News

Thousands travel to the region’s silo art trail

By Alana Christensen

In past years it would have been rare to see a traffic jam in the country towns of Goorambat, Devenish and St James, but with thousands of visitors travelling to see the towns’ silo art, it was a welcome occurrence.

Artists in all three towns were hard at work during the Wall to Wall Festival weekend on April 6 and 7, with locals thrilled to see so many people stopping in their towns.

Goorambat Community Group president Greg Gall said about 3000 people made their way through town during the festival, with the whole town coming together to hold a number of events, including a craft fair and dinner under the lit-up silos.

‘‘There were people all over the place, at one point I even had to get someone directing traffic,’’ he said.

‘‘We had lots of people from Melbourne and all over the place ... lots of people just enjoyed coming out to a little country town.

‘‘People just loved it, it was crazy every day ... It was great for the little town and wouldn’t have been possible without all the volunteers, it was a great community effort.’’

Melbourne artist Jimmy DVate returned one year after completing a silo artwork in the town to create a new addition on its metal silo.

‘‘It’s just some brilliant work from Jimmy. The detail has to be seen — and we’re just so fortunate to have a man with his talent showcase our community to the country and potentially the world,’’ Mr Gall said.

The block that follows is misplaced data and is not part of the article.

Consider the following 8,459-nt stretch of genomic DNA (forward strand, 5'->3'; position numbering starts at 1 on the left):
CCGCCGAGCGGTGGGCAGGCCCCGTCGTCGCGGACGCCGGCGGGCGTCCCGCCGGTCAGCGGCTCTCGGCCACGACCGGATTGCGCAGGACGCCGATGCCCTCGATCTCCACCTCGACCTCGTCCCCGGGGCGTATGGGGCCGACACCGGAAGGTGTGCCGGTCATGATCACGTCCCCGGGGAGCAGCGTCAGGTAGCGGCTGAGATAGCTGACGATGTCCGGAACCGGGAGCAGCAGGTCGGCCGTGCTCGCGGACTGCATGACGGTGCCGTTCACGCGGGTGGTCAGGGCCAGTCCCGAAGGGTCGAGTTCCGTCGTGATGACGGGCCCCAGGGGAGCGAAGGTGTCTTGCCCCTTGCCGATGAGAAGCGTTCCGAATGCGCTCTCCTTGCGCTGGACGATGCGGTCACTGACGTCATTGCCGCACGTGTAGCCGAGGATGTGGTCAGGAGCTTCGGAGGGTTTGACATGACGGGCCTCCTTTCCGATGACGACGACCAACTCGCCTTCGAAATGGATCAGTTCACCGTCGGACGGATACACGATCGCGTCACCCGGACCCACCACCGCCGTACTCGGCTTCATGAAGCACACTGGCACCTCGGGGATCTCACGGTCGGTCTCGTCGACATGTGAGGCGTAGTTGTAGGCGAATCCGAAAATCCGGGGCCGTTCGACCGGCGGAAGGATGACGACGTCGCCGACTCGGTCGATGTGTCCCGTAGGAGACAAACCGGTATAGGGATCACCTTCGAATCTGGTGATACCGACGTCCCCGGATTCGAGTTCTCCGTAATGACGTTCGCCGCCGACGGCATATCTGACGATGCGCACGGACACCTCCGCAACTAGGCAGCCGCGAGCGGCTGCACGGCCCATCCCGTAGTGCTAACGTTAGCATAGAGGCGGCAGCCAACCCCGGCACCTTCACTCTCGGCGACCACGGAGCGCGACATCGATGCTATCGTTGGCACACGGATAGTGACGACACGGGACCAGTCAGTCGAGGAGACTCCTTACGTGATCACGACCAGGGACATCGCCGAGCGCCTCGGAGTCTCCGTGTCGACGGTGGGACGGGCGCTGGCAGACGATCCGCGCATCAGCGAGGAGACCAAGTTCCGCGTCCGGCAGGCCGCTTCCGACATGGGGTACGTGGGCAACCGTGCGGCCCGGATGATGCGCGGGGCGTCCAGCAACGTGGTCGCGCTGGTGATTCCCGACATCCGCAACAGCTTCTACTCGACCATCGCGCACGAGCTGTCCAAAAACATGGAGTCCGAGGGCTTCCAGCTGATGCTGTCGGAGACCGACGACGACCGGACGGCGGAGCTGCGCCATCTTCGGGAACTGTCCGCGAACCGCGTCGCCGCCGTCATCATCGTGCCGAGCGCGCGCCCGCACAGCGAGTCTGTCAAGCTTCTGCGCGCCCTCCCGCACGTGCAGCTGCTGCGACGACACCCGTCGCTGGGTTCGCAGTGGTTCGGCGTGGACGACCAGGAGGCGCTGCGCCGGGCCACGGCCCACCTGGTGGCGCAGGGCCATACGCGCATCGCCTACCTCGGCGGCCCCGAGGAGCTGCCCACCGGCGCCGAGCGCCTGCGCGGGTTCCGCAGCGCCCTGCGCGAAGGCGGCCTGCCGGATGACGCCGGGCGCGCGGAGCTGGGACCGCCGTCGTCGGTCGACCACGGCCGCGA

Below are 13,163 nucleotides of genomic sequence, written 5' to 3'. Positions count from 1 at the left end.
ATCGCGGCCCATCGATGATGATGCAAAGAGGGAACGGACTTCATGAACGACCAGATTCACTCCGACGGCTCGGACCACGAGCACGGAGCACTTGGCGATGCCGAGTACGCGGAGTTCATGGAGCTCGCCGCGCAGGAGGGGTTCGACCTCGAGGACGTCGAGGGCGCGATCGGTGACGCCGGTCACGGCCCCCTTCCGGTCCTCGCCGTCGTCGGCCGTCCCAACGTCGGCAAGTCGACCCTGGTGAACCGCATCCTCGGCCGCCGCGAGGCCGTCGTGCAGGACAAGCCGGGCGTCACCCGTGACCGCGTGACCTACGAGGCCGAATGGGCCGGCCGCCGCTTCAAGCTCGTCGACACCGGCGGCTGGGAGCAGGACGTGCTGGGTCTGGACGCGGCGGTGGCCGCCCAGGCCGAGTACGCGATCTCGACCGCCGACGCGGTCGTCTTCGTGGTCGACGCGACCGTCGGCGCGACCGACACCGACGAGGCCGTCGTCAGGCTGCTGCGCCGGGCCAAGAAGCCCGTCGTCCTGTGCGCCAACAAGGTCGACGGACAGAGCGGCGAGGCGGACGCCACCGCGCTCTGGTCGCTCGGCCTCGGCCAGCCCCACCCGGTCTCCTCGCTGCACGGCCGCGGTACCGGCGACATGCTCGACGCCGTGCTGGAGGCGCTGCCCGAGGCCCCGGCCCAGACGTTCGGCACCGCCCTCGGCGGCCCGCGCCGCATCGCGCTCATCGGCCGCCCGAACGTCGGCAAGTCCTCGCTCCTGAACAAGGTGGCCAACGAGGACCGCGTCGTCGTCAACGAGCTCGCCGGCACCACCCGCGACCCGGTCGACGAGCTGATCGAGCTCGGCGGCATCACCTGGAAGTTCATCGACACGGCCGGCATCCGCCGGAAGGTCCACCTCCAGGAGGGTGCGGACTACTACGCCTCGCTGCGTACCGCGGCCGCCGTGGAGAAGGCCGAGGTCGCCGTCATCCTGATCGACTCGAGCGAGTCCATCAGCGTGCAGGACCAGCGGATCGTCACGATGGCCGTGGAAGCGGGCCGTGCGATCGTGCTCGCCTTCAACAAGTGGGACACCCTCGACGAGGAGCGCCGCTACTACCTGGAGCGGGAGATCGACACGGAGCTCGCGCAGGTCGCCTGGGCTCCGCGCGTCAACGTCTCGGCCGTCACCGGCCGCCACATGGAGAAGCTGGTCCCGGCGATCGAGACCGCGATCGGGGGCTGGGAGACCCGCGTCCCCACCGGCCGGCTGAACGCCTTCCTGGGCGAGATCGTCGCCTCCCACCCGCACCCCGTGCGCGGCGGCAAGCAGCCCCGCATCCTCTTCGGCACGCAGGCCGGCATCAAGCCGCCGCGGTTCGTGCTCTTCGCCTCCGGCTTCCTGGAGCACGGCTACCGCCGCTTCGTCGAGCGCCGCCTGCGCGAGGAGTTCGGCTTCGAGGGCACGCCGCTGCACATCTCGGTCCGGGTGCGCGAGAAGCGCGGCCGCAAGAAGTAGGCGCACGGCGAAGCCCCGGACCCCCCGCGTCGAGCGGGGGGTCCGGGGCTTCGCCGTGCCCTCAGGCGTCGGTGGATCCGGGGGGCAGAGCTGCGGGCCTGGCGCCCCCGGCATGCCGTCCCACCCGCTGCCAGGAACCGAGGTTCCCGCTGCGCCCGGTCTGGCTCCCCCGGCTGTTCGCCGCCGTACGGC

‘‘We’ve got a nice little trail now in the north-east with all the towns.’’

The town of St James also welcomed back its artist Cam Scale to complete the latest artwork — adding a Lighthorseman to the World War I nurse and modern-day army medic — which was officially opened on Sunday, April 14.

Devenish Silo Art Committee member Kevin Mitchell said there were hundreds of people visiting the town every day.

‘‘There’s been cars all week, the traffic has been non-stop ... every time you go there’d be 10 or 20 people there,’’ he said.

‘‘It’s quite amazing, there’s such a little trail now and the artwork is so brilliant on all of them. It’s an exciting drive.’’

St James Silo Art Committee secretary Kathy Beattie said interest in the GrainCorp silos had been so strong that there was ‘‘just about a traffic jam’’ in the town from the number of visitors coming to see the silos.

‘‘The number of people that have come to see it would be in the thousands ... It’s incredible,’’ she said.

‘‘There’s very seldom a time when you come into town and not have people there. It’s just incredible.’’

With work on the silo painted by Benalla artist Timothy Bowtell almost completed, the town is planning an official opening on April 28 at 11am.

About 20 of the Coles family will make their way to the small town to officially open the silo, which depicts a portrait of Coles’ founder George Coles and his iconic St James shopfront.

Mrs Beattie said Mr Coles’ daughter Janice would cut the ribbon, officially marking the completion of the silo art.

‘‘The Coles family are very excited, they’re just over the moon,’’ she said.

With a donation tin already in place, Mrs Beattie said work was continuing on a viewing platform for the silo.